The city school board went to Superior Court yesterday, in an effort to force the D.C. government to restore $7.2 million it has cut from the current school budget.

The board filed motions for a temporary restraining order and a preliminary injunction, based on a 1976 case filed by the school board that prevented then-mayor Walter Washington from freezing $2.7 million in unspent salaries.

The latest legal challenge was spurred by a new procurement policy for all city agencies that had been implemented last spring. The policy, which may affect the school system's proposed $350 million fiscal year 1985 budget as well as this year's budget, was designed to prevent city agencies, including the school system, from carrying fiscal obligations over from one fiscal year to the next. The city's public schools stood to lose $7.2 million for goods ordered in fiscal 1982 that were delivered in fiscal 1983.

After the school board voted to go to court over the policy change, Mayor Marion Barry put off the new purchasing policy until next year. But Barry decided to take $7.2 million back from the schools anyway by invoking a city charter provision that allows him to apportion potential deficits among all city agencies.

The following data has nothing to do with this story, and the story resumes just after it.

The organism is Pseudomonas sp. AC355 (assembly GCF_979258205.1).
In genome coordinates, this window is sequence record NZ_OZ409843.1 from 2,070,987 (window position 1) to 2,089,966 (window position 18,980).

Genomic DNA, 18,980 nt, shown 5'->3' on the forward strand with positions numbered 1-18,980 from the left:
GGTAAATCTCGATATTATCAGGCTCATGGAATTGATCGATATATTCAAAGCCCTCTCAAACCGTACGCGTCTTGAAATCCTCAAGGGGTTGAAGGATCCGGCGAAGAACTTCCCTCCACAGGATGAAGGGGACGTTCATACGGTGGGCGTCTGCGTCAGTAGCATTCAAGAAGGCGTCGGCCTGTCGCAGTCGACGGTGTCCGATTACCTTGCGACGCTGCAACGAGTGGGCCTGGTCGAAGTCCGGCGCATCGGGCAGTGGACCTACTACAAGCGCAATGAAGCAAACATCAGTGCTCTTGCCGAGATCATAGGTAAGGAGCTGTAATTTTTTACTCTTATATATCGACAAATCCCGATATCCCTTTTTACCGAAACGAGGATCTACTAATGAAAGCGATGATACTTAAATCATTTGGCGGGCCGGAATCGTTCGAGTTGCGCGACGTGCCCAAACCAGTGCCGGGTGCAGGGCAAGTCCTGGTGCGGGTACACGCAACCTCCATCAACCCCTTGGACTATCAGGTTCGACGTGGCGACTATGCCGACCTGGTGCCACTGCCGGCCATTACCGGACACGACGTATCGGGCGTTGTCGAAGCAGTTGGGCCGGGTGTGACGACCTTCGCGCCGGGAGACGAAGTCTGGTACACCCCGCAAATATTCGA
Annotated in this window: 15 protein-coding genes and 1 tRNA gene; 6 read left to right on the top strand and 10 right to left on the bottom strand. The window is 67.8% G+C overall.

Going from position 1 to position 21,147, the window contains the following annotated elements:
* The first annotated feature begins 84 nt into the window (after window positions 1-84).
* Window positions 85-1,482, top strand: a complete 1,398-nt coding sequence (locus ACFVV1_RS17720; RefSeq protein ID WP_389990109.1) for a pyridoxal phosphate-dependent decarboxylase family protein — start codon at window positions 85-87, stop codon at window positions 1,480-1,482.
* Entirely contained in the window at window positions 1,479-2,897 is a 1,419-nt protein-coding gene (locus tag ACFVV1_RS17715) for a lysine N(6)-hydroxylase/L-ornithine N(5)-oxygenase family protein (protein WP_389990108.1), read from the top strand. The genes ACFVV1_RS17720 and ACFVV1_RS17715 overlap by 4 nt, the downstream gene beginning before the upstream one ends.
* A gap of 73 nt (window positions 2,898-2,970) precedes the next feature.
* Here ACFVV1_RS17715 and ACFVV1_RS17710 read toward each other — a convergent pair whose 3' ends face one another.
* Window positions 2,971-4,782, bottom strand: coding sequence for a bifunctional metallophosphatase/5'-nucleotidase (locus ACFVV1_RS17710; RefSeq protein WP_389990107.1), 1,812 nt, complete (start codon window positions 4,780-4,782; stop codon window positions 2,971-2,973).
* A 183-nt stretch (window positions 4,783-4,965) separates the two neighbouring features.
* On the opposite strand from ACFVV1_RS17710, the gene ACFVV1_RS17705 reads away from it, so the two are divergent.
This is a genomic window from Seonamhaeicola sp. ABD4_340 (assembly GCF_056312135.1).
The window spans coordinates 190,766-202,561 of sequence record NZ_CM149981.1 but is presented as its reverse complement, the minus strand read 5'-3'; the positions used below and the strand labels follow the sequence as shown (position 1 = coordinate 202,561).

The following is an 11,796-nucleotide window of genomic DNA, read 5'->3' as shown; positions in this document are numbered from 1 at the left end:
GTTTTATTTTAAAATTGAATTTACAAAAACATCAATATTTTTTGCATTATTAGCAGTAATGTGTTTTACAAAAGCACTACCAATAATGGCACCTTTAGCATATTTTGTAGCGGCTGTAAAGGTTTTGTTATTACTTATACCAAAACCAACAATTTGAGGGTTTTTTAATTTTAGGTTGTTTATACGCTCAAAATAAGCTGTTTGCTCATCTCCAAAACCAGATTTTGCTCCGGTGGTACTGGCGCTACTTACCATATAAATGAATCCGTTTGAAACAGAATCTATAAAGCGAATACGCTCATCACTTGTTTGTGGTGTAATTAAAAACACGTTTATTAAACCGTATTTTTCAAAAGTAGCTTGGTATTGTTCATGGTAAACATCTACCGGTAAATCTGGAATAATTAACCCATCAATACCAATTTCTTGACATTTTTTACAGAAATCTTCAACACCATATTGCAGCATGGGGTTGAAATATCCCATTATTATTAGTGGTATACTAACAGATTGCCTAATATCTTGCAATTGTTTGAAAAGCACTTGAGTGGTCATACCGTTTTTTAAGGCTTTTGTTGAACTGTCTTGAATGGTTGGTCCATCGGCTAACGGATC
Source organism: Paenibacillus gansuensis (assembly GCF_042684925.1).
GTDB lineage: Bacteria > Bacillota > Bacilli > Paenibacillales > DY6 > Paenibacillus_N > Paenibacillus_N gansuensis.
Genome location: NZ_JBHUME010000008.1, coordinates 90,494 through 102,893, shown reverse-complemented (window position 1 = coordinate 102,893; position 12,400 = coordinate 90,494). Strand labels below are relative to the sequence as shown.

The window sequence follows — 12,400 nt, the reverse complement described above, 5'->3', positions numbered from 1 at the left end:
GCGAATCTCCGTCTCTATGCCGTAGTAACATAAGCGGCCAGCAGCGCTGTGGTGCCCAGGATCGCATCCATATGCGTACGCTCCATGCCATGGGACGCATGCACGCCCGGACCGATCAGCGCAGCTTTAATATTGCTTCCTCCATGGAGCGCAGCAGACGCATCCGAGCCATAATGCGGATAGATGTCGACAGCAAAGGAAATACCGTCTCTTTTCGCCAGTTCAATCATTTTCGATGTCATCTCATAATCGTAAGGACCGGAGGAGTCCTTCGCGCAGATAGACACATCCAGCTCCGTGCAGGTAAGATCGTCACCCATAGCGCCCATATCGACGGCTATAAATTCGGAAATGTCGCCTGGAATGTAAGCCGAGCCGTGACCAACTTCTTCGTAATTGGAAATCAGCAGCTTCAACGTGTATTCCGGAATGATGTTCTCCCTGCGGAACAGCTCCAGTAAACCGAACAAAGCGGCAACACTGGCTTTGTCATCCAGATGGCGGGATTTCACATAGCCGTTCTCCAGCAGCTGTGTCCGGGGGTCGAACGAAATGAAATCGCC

School officials said yesterday that the city already has taken $4.7 million and the motions seek to get that money back. The motions also seek to see that goods ordered by the school system are paid for with funds from the fiscal year in which they are ordered, regardless of when they arrive.

The school system's success or failure in the case will affect both its purchasing policy and the size of future budgets. The school system would have to order goods earlier than usual to ensure that they are delivered in the same fiscal year.

The loss of $7.2 million from the current budget would mean that goods the school system wanted this year would have to come out of fiscal 1984 funds, which already are fixed at $326 million and awaiting congressional approval. It may then affect the amount the school system requests in fiscal 1985.

School Superintendent Floretta D. McKenzie has begun a long budget process by proposing a fiscal 1985 schools budget of $350,361,000 that calls for no new programs and represents a 7.4 percent increase over the fiscal 1984 budget.

The fiscal 1985 budget would not take effect until Oct. 1, 1984, but the budget process continued last night when the board conducted the first of two public hearings.

A House-Senate conference is scheduled today on the fiscal 1984 budget. The D.C. school system may get an additional $1.5 million in fiscal 1984 for a study on merit pay for teachers.

School officials said that much of the $24.3 million increase that the superintendent wants in fiscal 1985 comes in the form of $15 million in estimated pay raises for school system employes.

The other $9.3 million includes $2.5 million to upgrade school facilities, and another $3.8 million for anticipated increases in prekindergarten enrollment. Other parts of the increase are geared toward special education students and to replace 45 buses for handicapped students.